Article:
Fugard, A. J. B & Stenning, K. (2013). Statistical models as cognitive models of individual differences in reasoning. Argument & Computation, 4, 89–102.
Wise words from Colin Mills:
“I’m seldom interested in the data in front of me for its own sake and normally want to regard it as evidence about some larger population (or process) from which it has been sampled. In saying this I am not saying that quantification is all there is to sociology. That would be absurd. Before you can count anything you have to know what you are looking for, which implies that you have to have spent some time thinking out the concepts that will organize reality and tell you what is important.”
“… the institutionalized and therefore little questioned distinction between qualitative and quantitative empirical research is, to say the least, unhelpful and should be abolished. There is a much bigger intellectual gulf between those who just want to study what is in front of their eyes and those who view what is in front of their eyes as an instantiation of something bigger. Qualitative or quantitative if your business is generalization you have to have some theory of inference and if you don’t then your intellectual project is, in my view, incoherent.”
You’ll be aware of the gist. Quantitative statistical models are great for generalizing, also data suitable for the stats tends to be quicker to analyze than qualitative data. More qualitative methods, such as interviewing, tend to provide much richer information, but generalization is very tricky and often involves coding up so the data can be fitted using the stats. How else can the two (crudely defined here!) approaches to analysis talk to each other?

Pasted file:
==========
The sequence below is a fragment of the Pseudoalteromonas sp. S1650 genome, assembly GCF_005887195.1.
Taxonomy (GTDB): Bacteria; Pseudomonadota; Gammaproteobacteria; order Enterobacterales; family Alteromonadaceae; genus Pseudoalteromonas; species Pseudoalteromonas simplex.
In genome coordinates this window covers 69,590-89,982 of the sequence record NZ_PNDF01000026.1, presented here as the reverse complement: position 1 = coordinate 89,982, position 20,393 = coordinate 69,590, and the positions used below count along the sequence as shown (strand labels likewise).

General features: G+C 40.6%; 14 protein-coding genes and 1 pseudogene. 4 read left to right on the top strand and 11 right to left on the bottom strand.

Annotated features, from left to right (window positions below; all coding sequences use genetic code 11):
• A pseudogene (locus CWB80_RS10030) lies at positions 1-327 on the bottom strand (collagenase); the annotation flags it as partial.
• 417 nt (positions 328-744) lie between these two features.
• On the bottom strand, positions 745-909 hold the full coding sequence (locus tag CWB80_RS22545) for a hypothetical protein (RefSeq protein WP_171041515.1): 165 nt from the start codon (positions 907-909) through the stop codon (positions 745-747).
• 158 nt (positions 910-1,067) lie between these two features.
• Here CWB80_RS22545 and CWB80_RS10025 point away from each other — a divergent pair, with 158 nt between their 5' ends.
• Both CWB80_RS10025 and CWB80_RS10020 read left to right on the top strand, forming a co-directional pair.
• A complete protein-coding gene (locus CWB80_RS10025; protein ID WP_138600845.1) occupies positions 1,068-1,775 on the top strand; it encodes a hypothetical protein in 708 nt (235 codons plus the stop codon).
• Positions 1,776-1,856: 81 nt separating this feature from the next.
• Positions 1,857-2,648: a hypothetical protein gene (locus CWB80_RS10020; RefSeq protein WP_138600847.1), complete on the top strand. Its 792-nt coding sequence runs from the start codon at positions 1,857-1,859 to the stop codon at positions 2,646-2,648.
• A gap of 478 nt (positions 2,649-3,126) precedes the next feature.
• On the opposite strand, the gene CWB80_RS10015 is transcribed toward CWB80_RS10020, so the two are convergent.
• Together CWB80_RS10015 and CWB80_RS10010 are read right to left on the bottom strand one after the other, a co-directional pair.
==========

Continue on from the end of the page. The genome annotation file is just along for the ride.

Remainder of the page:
I like this a lot:
“In the social sciences we are often criticized by the ethnographers and the anthropologists who say that we do not link in with them sufficiently and that we simply produce a set of statistics which do not represent reality.”
“… by using league tables, we can find examples of places which are perhaps not outliers but where we want to look for the pathways of influence on why they are not outliers. For example, one particular Bangladeshi village would have been expected to have high levels of immunization, whereas it was down in the middle of the table with quite a large confidence interval. This seemed rather strange, but our colleagues were able to attribute this to a fundamentalist imam. […] Another example is a village at the top of the league table, which our colleagues could attribute to a very enthusiastic school-teacher.”
“… by connecting with the qualitative workers, by encouraging the fieldworkers to look further at particular villages and by saying to them that we were surprised that this place was good and that one was bad, we could get people to understand the potential for linking the sophisticated statistical methods with qualitative research.” (Ian Diamond and Fiona Steele, from a comment on a paper by Goldstein and Spiegelhalter, 1996, p. 429)
Also reminds me of a study by Turner and Sobolewska (2009) which split participants on their Systemizing and Empathizing Quotient scores. Participants were asked, “What is inside a mobile phone?” Here’s what someone with high EQ said:
“It flashes the lights, screen flashes, and the buttons lights up, and it vibrates. It comes to life on the inside and it comes to life on the outside, and you talk to the one side and someone is answering on the other side”
And someone with high SQ: